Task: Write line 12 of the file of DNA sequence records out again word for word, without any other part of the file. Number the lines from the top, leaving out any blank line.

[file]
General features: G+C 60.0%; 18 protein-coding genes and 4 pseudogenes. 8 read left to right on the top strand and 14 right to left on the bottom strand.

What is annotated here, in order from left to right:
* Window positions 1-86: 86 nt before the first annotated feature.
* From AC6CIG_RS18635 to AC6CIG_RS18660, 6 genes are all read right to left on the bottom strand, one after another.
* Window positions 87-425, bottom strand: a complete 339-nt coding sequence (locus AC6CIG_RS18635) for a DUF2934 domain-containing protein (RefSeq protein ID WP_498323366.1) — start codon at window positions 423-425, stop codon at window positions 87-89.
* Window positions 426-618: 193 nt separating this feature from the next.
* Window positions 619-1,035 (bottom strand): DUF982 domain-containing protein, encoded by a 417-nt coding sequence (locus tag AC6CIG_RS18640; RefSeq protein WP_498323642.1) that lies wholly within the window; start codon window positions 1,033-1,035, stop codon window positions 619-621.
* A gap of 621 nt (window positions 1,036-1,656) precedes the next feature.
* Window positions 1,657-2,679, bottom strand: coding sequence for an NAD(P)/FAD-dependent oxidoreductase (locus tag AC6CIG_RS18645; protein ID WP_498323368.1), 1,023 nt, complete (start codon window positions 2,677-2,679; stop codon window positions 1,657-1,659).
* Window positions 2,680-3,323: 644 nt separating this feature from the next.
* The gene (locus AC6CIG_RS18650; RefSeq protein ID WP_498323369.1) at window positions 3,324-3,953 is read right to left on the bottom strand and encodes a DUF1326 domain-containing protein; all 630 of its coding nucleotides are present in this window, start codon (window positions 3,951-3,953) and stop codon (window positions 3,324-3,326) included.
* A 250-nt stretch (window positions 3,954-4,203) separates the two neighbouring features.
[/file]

* A 250-nt stretch (window positions 3,954-4,203) separates the two neighbouring features.